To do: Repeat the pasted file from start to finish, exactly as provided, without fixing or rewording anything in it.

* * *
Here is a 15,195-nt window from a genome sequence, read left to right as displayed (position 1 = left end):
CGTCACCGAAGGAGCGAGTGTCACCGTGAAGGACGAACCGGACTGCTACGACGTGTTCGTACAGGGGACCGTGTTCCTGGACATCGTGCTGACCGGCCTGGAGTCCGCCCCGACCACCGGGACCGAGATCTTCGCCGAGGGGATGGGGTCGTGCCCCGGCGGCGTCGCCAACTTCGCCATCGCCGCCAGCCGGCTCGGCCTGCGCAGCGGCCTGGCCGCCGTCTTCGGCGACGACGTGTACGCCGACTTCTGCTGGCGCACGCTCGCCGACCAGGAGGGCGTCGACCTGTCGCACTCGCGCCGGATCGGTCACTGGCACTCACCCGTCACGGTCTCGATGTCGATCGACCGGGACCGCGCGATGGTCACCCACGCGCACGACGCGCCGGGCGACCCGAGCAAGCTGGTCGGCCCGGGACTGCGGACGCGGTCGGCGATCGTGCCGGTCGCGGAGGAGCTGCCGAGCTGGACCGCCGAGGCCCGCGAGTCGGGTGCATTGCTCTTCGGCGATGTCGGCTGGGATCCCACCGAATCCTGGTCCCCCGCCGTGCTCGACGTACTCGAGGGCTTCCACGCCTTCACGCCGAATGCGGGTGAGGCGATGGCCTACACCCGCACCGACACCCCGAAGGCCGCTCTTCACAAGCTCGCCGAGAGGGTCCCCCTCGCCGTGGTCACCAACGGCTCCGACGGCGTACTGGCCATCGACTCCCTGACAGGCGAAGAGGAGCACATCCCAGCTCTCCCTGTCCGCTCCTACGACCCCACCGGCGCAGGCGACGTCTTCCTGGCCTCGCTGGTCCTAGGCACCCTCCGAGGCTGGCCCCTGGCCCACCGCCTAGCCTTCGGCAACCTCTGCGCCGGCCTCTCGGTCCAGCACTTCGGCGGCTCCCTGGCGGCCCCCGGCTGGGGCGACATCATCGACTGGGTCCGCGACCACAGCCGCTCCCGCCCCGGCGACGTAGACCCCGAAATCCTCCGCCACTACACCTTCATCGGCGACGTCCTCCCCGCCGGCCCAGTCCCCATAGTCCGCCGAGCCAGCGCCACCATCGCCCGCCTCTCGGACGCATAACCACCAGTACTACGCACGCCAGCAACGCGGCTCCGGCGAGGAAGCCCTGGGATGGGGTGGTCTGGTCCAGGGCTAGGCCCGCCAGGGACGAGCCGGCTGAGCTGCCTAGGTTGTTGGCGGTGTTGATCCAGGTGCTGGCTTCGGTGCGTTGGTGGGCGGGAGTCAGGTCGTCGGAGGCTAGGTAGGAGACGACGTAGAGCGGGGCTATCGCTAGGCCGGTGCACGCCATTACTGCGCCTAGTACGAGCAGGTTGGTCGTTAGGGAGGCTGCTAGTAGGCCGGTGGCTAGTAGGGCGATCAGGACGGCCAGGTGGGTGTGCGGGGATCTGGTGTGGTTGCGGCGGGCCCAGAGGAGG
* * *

Here is a 15,195-nt window from a genome sequence, read left to right as displayed (position 1 = left end):
CGTCACCGAAGGAGCGAGTGTCACCGTGAAGGACGAACCGGACTGCTACGACGTGTTCGTACAGGGGACCGTGTTCCTGGACATCGTGCTGACCGGCCTGGAGTCCGCCCCGACCACCGGGACCGAGATCTTCGCCGAGGGGATGGGGTCGTGCCCCGGCGGCGTCGCCAACTTCGCCATCGCCGCCAGCCGGCTCGGCCTGCGCAGCGGCCTGGCCGCCGTCTTCGGCGACGACGTGTACGCCGACTTCTGCTGGCGCACGCTCGCCGACCAGGAGGGCGTCGACCTGTCGCACTCGCGCCGGATCGGTCACTGGCACTCACCCGTCACGGTCTCGATGTCGATCGACCGGGACCGCGCGATGGTCACCCACGCGCACGACGCGCCGGGCGACCCGAGCAAGCTGGTCGGCCCGGGACTGCGGACGCGGTCGGCGATCGTGCCGGTCGCGGAGGAGCTGCCGAGCTGGACCGCCGAGGCCCGCGAGTCGGGTGCATTGCTCTTCGGCGATGTCGGCTGGGATCCCACCGAATCCTGGTCCCCCGCCGTGCTCGACGTACTCGAGGGCTTCCACGCCTTCACGCCGAATGCGGGTGAGGCGATGGCCTACACCCGCACCGACACCCCGAAGGCCGCTCTTCACAAGCTCGCCGAGAGGGTCCCCCTCGCCGTGGTCACCAACGGCTCCGACGGCGTACTGGCCATCGACTCCCTGACAGGCGAAGAGGAGCACATCCCAGCTCTCCCTGTCCGCTCCTACGACCCCACCGGCGCAGGCGACGTCTTCCTGGCCTCGCTGGTCCTAGGCACCCTCCGAGGCTGGCCCCTGGCCCACCGCCTAGCCTTCGGCAACCTCTGCGCCGGCCTCTCGGTCCAGCACTTCGGCGGCTCCCTGGCGGCCCCCGGCTGGGGCGACATCATCGACTGGGTCCGCGACCACAGCCGCTCCCGCCCCGGCGACGTAGACCCCGAAATCCTCCGCCACTACACCTTCATCGGCGACGTCCTCCCCGCCGGCCCAGTCCCCATAGTCCGCCGAGCCAGCGCCACCATCGCCCGCCTCTCGGACGCATAACCACCAGTACTACGCACGCCAGCAACGCGGCTCCGGCGAGGAAGCCCTGGGATGGGGTGGTCTGGTCCAGGGCTAGGCCCGCCAGGGACGAGCCGGCTGAGCTGCCTAGGTTGTTGGCGGTGTTGATCCAGGTGCTGGCTTCGGTGCGTTGGTGGGCGGGAGTCAGGTCGTCGGAGGCTAGGTAGGAGACGACGTAGAGCGGGGCTATCGCTAGGCCGGTGCACGCCATTACTGCGCCTAGTACGAGCAGGTTGGTCGTTAGGGAGGCTGCTAGTAGGCCGGTGGCTAGTAGGGCGATCAGGACGGCCAGGTGGGTGTGCGGGGATCTGGTGTGGTTGCGGCGGGCCCAGAGGAGG